What Causes Headache Location?
Headache location can have various causes, ranging in severity from 'worrying' to 'very serious'. Finding the true cause means ruling out or confirming each possibility – in other words, diagnosis.
Diagnosis is usually a complex process due to the sheer number of possible causes and related symptoms. In order to diagnose headache location, we could:
- Research the topic
- Find a doctor with the time
- Use a diagnostic computer system.
The process is the same, whichever method is used.
Step 1: List all Possible Causes
We begin by identifying the disease conditions which have "headache location" as a symptom. Here are eight of many possibilities (more below
- Low Melatonin
- Low Progesterone
- Vitamin A Toxicity
- Magnesium Need
- Adrenal Fatigue
- Allergic Tension
- Low Serotonin
- Low Estrogens
Step 2: Build a Symptom Checklist
We then identify all possible symptoms and risk factors of each possible cause, and check the ones that apply:
very angry/hostile disposition
very tender muscles
moderate alcohol consumption
irritability related to cycle
hair loss on lower legs
history of candidiasis
poor mental clarity
craving for salt
severe menopausal arthritis
hot flashes during & after period
... and more than 110 others
Step 3: Rule Out or Confirm each Possible Cause
A differential diagnosis of your symptoms and risk factors finds the likely cause of headache location:
|Vitamin A Toxicity
* This is a simple example to illustrate the process
Arriving at a Correct Diagnosis
is our online diagnosis tool that learns all about you through a straightforward process of multi-level questioning, providing diagnosis at the end.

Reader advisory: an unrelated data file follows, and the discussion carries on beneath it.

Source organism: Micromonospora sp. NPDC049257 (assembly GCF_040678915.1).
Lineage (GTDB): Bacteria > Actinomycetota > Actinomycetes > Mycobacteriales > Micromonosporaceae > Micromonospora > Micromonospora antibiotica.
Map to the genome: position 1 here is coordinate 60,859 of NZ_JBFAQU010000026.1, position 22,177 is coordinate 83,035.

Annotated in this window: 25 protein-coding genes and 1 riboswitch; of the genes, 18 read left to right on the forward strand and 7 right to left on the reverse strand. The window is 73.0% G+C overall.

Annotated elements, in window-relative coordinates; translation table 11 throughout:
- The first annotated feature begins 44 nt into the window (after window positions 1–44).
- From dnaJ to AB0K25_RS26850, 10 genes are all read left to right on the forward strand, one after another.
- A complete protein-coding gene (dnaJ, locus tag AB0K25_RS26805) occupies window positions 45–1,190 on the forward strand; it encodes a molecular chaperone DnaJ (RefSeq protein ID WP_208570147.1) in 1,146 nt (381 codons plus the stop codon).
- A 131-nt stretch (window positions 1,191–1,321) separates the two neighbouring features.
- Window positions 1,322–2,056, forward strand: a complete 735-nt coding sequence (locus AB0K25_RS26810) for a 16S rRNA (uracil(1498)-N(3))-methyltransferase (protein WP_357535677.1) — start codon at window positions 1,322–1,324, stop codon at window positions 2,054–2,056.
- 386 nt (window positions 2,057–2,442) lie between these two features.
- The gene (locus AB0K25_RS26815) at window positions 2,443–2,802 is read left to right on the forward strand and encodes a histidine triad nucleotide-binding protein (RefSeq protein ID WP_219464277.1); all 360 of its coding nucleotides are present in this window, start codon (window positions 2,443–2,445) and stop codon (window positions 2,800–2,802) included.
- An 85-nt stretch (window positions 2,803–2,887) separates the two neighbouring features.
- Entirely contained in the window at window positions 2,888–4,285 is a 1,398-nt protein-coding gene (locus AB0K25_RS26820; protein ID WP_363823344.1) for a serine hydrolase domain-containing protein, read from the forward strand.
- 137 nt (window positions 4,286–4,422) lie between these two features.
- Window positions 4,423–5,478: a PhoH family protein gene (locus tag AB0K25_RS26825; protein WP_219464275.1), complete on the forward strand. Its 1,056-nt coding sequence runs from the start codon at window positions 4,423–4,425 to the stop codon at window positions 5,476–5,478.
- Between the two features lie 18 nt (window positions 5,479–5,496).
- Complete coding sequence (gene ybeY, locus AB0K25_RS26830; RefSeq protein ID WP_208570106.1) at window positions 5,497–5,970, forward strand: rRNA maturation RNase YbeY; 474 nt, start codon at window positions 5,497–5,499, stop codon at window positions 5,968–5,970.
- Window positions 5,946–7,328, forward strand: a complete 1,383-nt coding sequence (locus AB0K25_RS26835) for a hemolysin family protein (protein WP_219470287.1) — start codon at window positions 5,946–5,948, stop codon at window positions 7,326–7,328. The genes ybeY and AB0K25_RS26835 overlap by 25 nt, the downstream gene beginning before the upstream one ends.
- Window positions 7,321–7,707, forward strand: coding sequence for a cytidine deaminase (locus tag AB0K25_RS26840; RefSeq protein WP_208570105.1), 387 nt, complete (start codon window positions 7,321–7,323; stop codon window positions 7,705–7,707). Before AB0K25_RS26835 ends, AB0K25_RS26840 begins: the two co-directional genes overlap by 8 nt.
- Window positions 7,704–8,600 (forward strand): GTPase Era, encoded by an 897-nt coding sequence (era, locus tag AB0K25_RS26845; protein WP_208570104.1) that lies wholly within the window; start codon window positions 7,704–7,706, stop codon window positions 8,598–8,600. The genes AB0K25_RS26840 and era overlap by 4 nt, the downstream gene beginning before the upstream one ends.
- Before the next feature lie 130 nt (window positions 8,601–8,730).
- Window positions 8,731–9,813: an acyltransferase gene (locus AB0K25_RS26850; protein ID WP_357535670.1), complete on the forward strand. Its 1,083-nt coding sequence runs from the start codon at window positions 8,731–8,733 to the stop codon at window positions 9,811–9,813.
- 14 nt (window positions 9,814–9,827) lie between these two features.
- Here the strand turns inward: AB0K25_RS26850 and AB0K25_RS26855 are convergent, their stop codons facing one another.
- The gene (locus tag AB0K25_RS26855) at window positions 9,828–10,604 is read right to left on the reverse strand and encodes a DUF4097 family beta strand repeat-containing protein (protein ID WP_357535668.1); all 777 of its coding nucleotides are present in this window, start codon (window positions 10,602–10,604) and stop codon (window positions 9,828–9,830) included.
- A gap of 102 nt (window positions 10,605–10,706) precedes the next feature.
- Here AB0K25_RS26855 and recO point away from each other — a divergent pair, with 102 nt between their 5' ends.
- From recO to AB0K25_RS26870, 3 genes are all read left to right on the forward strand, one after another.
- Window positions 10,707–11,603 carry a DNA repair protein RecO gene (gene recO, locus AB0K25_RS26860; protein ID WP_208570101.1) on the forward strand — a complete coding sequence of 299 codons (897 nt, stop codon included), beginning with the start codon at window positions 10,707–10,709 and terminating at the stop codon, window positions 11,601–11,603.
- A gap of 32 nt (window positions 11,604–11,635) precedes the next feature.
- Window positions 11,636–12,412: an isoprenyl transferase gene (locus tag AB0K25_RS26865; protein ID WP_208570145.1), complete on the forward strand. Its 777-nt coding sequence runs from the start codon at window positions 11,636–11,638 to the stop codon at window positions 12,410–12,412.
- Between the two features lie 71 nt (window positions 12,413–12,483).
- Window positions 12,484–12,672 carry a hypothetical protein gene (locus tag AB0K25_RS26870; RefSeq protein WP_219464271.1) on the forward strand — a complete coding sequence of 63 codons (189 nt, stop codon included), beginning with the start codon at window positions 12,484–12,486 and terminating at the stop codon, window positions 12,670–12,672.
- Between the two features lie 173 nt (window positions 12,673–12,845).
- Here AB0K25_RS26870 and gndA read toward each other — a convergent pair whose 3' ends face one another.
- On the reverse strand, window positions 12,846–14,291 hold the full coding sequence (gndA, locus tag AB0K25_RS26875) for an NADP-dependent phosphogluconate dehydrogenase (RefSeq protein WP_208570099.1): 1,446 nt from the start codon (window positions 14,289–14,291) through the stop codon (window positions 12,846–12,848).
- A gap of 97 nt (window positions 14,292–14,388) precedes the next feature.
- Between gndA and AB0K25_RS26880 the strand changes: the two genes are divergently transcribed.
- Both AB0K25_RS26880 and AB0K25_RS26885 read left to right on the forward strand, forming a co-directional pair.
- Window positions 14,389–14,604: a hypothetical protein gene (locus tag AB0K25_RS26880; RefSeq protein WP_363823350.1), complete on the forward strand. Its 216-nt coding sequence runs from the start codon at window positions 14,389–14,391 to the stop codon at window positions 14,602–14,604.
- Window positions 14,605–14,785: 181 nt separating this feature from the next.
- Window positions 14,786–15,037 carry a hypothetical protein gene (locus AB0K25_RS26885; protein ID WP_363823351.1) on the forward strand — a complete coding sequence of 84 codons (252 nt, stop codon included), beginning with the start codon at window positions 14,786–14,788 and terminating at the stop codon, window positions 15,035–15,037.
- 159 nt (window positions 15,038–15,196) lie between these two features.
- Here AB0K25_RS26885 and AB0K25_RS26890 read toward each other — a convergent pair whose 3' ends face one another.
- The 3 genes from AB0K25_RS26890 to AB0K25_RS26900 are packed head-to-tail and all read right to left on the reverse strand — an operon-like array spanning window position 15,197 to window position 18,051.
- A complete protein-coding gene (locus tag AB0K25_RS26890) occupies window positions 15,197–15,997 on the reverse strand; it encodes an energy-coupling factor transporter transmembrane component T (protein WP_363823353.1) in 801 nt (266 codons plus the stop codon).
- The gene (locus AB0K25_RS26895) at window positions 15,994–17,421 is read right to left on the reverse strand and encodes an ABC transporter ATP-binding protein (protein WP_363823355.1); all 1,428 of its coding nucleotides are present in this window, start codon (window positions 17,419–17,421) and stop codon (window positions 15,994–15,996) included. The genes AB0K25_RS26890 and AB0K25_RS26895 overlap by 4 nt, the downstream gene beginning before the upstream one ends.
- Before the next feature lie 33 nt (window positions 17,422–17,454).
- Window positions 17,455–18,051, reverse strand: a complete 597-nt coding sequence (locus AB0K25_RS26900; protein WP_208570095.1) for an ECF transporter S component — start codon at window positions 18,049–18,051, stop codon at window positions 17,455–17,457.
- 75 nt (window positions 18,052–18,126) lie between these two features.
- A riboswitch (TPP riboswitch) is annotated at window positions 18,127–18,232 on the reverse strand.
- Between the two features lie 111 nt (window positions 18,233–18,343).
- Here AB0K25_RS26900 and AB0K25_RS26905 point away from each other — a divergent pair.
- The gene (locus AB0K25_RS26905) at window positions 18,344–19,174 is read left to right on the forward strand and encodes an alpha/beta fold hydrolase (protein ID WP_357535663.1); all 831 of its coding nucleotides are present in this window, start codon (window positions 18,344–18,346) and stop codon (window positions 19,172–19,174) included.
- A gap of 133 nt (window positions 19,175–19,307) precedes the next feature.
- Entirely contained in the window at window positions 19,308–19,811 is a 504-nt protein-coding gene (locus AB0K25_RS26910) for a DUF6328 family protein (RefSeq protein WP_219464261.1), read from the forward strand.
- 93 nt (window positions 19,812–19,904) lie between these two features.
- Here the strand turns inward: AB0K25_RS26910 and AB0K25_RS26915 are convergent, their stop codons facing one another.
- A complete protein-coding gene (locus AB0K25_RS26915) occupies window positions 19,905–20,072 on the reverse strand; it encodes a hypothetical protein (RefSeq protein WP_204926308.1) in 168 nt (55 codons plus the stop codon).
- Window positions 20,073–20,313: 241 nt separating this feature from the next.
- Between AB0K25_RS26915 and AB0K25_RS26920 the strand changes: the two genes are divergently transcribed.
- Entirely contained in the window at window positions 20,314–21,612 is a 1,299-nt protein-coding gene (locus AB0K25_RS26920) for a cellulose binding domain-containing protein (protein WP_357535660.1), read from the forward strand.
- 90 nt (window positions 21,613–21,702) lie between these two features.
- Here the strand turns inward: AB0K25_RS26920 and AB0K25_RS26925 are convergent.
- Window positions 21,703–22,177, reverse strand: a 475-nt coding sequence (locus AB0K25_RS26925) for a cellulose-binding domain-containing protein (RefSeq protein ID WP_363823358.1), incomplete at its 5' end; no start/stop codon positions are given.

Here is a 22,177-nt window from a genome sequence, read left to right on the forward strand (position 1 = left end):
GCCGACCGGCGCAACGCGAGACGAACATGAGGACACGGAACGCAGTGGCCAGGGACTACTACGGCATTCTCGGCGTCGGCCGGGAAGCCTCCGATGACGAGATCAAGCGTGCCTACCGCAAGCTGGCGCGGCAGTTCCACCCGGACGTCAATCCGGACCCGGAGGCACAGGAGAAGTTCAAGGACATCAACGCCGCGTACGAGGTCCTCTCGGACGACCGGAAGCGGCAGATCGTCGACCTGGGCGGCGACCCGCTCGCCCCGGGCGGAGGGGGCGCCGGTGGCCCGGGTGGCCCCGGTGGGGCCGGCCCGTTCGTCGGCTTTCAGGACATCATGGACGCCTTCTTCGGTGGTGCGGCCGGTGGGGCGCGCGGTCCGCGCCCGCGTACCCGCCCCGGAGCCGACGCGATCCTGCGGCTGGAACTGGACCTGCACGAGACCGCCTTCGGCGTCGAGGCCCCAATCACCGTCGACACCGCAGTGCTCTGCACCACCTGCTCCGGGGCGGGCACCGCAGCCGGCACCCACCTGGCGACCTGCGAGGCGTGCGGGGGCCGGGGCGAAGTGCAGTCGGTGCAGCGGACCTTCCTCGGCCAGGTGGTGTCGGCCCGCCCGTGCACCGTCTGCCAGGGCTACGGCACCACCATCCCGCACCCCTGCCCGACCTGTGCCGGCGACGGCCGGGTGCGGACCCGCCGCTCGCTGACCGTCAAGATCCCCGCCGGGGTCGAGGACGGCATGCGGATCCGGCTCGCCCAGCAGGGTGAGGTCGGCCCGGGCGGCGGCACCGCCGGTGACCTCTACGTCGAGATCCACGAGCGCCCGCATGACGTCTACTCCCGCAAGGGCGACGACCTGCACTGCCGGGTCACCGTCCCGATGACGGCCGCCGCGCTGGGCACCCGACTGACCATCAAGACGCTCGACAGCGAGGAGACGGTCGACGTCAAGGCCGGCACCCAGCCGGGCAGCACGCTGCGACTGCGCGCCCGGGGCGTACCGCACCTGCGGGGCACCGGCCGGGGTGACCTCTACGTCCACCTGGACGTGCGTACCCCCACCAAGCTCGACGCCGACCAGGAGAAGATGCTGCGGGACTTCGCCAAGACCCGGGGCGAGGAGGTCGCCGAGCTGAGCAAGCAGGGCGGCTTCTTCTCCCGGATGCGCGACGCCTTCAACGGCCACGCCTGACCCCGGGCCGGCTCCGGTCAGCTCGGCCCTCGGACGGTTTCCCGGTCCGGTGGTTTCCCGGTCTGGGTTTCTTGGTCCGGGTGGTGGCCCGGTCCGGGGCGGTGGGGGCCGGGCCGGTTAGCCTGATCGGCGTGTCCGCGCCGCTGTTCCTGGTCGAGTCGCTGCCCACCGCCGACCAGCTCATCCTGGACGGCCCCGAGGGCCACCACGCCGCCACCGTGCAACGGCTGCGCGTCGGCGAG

Do your headaches tend to be in the same location?
→ No / don't know
→ Yes, forehead (front of head)
→ Yes, temples (flat area on each side of forehead)
→ Yes, back of the head
→ Yes, middle of the head
Based on your response to this question, which may indicate front-of-head headaches, temple-based headaches, rear-of-head headaches or middle-of-head headaches, The Analyst™
will consider possibilities such as:
Double-blind studies have demonstrated that aspartame causes headaches. [Headache 1988:28(1) pp.10-14, Biological Psychiatry 1993:34(1) pp.13-17, Neurology 1994:44 pp.1787-93.]
Environmental Illness / MCS
Central nervous system dysfunction is common, resulting in headaches, chronic fatigue, poor short term memory, hyperactivity, and increased appetite leading to food cravings and overeating.
Women must first be exposed to elevated estrogen levels before low estrogen levels will trigger headache activity. Constant low levels of estrogen, as in menopause, are less likely to be associated with increased headache pattern.
Low Melatonin Level
Migraines sufferers often are found to have reduced blood levels of melatonin.
Concerned or curious about your health? Click below...